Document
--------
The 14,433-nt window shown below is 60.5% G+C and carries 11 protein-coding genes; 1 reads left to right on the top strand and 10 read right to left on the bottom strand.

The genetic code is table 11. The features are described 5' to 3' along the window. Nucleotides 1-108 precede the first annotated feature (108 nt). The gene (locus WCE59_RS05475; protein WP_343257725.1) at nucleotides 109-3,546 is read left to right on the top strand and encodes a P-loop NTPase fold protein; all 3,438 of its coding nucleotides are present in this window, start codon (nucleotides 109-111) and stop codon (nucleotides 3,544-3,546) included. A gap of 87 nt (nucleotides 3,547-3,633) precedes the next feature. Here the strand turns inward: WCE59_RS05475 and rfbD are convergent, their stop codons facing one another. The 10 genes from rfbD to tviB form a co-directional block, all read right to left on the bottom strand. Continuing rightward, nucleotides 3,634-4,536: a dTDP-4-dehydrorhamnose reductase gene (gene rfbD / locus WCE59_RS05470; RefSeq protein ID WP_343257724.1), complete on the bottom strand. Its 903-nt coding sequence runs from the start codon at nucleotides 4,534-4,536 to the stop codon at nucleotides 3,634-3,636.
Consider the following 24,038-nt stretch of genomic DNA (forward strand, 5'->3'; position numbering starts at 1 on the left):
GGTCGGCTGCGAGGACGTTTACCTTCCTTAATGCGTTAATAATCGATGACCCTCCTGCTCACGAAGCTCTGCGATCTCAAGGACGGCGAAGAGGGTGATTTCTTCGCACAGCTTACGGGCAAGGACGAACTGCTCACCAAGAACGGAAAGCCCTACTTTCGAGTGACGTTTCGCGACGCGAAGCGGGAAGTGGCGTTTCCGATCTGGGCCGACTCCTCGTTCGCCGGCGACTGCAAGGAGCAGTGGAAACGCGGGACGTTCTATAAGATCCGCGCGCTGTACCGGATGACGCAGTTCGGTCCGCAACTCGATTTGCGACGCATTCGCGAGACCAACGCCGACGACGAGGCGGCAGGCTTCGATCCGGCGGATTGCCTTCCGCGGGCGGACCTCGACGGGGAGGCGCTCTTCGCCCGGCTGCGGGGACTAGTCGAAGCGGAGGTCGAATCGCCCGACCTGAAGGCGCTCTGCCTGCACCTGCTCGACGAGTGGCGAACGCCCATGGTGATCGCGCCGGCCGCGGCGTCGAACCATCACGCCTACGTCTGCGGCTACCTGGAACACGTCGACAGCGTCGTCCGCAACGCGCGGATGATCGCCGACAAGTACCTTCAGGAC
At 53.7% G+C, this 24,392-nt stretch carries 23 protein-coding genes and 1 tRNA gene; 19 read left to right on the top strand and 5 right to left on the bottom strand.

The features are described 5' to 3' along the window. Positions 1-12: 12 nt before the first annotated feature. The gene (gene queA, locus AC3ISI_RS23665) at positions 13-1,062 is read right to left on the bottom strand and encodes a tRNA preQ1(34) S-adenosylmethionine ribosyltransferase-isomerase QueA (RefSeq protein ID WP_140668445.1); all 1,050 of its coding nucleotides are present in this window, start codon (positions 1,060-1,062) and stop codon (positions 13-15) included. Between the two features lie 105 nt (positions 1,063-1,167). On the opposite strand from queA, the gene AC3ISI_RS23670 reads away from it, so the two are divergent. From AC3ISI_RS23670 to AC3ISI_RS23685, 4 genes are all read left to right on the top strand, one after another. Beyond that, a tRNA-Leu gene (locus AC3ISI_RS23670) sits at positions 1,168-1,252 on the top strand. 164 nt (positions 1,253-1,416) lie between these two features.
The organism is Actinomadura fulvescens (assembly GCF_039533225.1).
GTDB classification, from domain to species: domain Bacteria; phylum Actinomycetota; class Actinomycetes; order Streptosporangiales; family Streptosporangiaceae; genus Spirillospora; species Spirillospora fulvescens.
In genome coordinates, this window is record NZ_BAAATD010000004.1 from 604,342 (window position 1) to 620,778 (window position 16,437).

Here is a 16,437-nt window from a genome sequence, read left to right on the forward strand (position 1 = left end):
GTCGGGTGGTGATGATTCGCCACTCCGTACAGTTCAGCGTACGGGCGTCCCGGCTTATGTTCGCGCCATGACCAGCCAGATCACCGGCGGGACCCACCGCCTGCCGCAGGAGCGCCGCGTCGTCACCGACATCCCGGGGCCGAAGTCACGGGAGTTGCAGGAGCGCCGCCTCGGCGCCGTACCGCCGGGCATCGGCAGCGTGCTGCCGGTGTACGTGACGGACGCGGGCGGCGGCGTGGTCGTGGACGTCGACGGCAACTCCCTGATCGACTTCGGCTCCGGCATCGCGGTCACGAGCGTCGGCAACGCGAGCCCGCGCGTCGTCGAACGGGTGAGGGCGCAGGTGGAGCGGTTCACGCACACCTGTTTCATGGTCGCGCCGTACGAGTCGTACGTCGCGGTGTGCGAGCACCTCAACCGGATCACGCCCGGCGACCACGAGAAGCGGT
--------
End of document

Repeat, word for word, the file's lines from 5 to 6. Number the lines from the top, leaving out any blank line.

At 53.7% G+C, this 24,392-nt stretch carries 23 protein-coding genes and 1 tRNA gene; 19 read left to right on the top strand and 5 right to left on the bottom strand.

The features are described 5' to 3' along the window. Positions 1-12: 12 nt before the first annotated feature. The gene (gene queA, locus AC3ISI_RS23665) at positions 13-1,062 is read right to left on the bottom strand and encodes a tRNA preQ1(34) S-adenosylmethionine ribosyltransferase-isomerase QueA (RefSeq protein ID WP_140668445.1); all 1,050 of its coding nucleotides are present in this window, start codon (positions 1,060-1,062) and stop codon (positions 13-15) included. Between the two features lie 105 nt (positions 1,063-1,167). On the opposite strand from queA, the gene AC3ISI_RS23670 reads away from it, so the two are divergent. From AC3ISI_RS23670 to AC3ISI_RS23685, 4 genes are all read left to right on the top strand, one after another. Beyond that, a tRNA-Leu gene (locus AC3ISI_RS23670) sits at positions 1,168-1,252 on the top strand. 164 nt (positions 1,253-1,416) lie between these two features.